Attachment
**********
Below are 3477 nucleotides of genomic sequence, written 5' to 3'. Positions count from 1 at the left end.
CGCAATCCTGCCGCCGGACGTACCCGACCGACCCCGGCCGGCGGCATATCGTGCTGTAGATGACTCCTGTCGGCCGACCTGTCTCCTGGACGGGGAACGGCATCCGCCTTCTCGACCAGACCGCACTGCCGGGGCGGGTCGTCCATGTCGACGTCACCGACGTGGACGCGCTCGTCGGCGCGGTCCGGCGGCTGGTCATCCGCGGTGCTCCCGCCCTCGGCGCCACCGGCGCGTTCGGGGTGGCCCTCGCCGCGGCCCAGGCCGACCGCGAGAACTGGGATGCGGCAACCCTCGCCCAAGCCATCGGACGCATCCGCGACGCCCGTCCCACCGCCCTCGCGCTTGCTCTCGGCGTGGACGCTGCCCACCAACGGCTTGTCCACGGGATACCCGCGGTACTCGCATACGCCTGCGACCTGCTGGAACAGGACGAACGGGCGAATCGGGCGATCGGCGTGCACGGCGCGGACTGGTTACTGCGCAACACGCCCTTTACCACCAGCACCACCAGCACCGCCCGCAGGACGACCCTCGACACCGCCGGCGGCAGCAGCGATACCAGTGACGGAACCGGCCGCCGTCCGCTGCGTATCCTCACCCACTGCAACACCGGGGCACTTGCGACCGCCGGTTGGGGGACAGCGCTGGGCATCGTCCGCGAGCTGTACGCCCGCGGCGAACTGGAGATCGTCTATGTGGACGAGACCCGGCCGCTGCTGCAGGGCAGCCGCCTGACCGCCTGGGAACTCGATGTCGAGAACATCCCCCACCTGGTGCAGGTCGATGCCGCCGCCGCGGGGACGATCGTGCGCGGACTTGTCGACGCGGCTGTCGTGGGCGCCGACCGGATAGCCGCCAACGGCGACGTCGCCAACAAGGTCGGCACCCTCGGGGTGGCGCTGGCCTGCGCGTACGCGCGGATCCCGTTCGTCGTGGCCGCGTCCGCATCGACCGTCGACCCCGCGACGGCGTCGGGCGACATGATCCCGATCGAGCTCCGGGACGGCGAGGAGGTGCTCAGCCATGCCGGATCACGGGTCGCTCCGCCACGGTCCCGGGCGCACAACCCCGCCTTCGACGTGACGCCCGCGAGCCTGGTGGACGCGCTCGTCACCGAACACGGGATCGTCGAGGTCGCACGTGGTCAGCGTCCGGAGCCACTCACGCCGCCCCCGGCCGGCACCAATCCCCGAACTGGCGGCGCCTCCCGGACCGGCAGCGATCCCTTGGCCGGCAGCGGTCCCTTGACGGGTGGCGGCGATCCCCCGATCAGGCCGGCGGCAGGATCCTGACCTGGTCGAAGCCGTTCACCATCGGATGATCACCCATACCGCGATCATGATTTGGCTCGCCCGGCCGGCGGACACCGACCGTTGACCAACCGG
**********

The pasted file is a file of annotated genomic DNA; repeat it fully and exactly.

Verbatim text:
Below are 3477 nucleotides of genomic sequence, written 5' to 3'. Positions count from 1 at the left end.
CGCAATCCTGCCGCCGGACGTACCCGACCGACCCCGGCCGGCGGCATATCGTGCTGTAGATGACTCCTGTCGGCCGACCTGTCTCCTGGACGGGGAACGGCATCCGCCTTCTCGACCAGACCGCACTGCCGGGGCGGGTCGTCCATGTCGACGTCACCGACGTGGACGCGCTCGTCGGCGCGGTCCGGCGGCTGGTCATCCGCGGTGCTCCCGCCCTCGGCGCCACCGGCGCGTTCGGGGTGGCCCTCGCCGCGGCCCAGGCCGACCGCGAGAACTGGGATGCGGCAACCCTCGCCCAAGCCATCGGACGCATCCGCGACGCCCGTCCCACCGCCCTCGCGCTTGCTCTCGGCGTGGACGCTGCCCACCAACGGCTTGTCCACGGGATACCCGCGGTACTCGCATACGCCTGCGACCTGCTGGAACAGGACGAACGGGCGAATCGGGCGATCGGCGTGCACGGCGCGGACTGGTTACTGCGCAACACGCCCTTTACCACCAGCACCACCAGCACCGCCCGCAGGACGACCCTCGACACCGCCGGCGGCAGCAGCGATACCAGTGACGGAACCGGCCGCCGTCCGCTGCGTATCCTCACCCACTGCAACACCGGGGCACTTGCGACCGCCGGTTGGGGGACAGCGCTGGGCATCGTCCGCGAGCTGTACGCCCGCGGCGAACTGGAGATCGTCTATGTGGACGAGACCCGGCCGCTGCTGCAGGGCAGCCGCCTGACCGCCTGGGAACTCGATGTCGAGAACATCCCCCACCTGGTGCAGGTCGATGCCGCCGCCGCGGGGACGATCGTGCGCGGACTTGTCGACGCGGCTGTCGTGGGCGCCGACCGGATAGCCGCCAACGGCGACGTCGCCAACAAGGTCGGCACCCTCGGGGTGGCGCTGGCCTGCGCGTACGCGCGGATCCCGTTCGTCGTGGCCGCGTCCGCATCGACCGTCGACCCCGCGACGGCGTCGGGCGACATGATCCCGATCGAGCTCCGGGACGGCGAGGAGGTGCTCAGCCATGCCGGATCACGGGTCGCTCCGCCACGGTCCCGGGCGCACAACCCCGCCTTCGACGTGACGCCCGCGAGCCTGGTGGACGCGCTCGTCACCGAACACGGGATCGTCGAGGTCGCACGTGGTCAGCGTCCGGAGCCACTCACGCCGCCCCCGGCCGGCACCAATCCCCGAACTGGCGGCGCCTCCCGGACCGGCAGCGATCCCTTGGCCGGCAGCGGTCCCTTGACGGGTGGCGGCGATCCCCCGATCAGGCCGGCGGCAGGATCCTGACCTGGTCGAAGCCGTTCACCATCGGATGATCACCCATACCGCGATCATGATTTGGCTCGCCCGGCCGGCGGACACCGACCGTTGACCAACCGG